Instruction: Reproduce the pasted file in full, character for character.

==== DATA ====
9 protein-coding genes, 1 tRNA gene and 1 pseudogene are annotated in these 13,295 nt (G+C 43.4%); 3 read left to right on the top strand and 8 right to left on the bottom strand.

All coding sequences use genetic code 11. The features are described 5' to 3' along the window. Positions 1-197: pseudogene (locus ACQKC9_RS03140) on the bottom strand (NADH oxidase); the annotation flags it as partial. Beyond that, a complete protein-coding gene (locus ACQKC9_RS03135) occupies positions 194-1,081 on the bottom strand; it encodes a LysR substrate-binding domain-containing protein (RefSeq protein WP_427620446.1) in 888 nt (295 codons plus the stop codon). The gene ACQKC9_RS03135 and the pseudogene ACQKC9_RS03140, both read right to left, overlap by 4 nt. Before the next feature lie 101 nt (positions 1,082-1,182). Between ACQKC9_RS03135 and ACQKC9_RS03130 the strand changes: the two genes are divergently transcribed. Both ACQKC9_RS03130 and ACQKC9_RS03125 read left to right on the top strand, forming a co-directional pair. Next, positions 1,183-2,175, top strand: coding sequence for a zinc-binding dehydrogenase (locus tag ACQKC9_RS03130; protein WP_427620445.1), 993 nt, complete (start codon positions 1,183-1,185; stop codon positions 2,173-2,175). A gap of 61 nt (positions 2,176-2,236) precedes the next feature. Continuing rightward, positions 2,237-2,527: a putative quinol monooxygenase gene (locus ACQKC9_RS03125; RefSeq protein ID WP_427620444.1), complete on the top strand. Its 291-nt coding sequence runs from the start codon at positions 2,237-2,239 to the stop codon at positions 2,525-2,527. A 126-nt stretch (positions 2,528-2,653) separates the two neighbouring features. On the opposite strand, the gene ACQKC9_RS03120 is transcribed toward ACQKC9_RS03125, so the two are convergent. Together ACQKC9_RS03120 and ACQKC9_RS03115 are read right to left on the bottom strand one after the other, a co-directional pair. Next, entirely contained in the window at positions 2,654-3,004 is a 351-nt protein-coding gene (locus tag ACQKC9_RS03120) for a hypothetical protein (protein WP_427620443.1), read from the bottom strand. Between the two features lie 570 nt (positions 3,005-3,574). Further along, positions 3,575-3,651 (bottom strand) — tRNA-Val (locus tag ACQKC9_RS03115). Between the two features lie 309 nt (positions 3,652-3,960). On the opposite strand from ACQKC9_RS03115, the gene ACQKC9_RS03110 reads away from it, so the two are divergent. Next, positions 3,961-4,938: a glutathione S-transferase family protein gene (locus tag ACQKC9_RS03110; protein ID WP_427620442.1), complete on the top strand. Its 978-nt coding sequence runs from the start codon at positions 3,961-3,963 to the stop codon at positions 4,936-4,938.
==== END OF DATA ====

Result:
9 protein-coding genes, 1 tRNA gene and 1 pseudogene are annotated in these 13,295 nt (G+C 43.4%); 3 read left to right on the top strand and 8 right to left on the bottom strand.

All coding sequences use genetic code 11. The features are described 5' to 3' along the window. Positions 1-197: pseudogene (locus ACQKC9_RS03140) on the bottom strand (NADH oxidase); the annotation flags it as partial. Beyond that, a complete protein-coding gene (locus ACQKC9_RS03135) occupies positions 194-1,081 on the bottom strand; it encodes a LysR substrate-binding domain-containing protein (RefSeq protein WP_427620446.1) in 888 nt (295 codons plus the stop codon). The gene ACQKC9_RS03135 and the pseudogene ACQKC9_RS03140, both read right to left, overlap by 4 nt. Before the next feature lie 101 nt (positions 1,082-1,182). Between ACQKC9_RS03135 and ACQKC9_RS03130 the strand changes: the two genes are divergently transcribed. Both ACQKC9_RS03130 and ACQKC9_RS03125 read left to right on the top strand, forming a co-directional pair. Next, positions 1,183-2,175, top strand: coding sequence for a zinc-binding dehydrogenase (locus tag ACQKC9_RS03130; protein WP_427620445.1), 993 nt, complete (start codon positions 1,183-1,185; stop codon positions 2,173-2,175). A gap of 61 nt (positions 2,176-2,236) precedes the next feature. Continuing rightward, positions 2,237-2,527: a putative quinol monooxygenase gene (locus ACQKC9_RS03125; RefSeq protein ID WP_427620444.1), complete on the top strand. Its 291-nt coding sequence runs from the start codon at positions 2,237-2,239 to the stop codon at positions 2,525-2,527. A 126-nt stretch (positions 2,528-2,653) separates the two neighbouring features. On the opposite strand, the gene ACQKC9_RS03120 is transcribed toward ACQKC9_RS03125, so the two are convergent. Together ACQKC9_RS03120 and ACQKC9_RS03115 are read right to left on the bottom strand one after the other, a co-directional pair. Next, entirely contained in the window at positions 2,654-3,004 is a 351-nt protein-coding gene (locus tag ACQKC9_RS03120) for a hypothetical protein (protein WP_427620443.1), read from the bottom strand. Between the two features lie 570 nt (positions 3,005-3,574). Further along, positions 3,575-3,651 (bottom strand) — tRNA-Val (locus tag ACQKC9_RS03115). Between the two features lie 309 nt (positions 3,652-3,960). On the opposite strand from ACQKC9_RS03115, the gene ACQKC9_RS03110 reads away from it, so the two are divergent. Next, positions 3,961-4,938: a glutathione S-transferase family protein gene (locus tag ACQKC9_RS03110; protein ID WP_427620442.1), complete on the top strand. Its 978-nt coding sequence runs from the start codon at positions 3,961-3,963 to the stop codon at positions 4,936-4,938.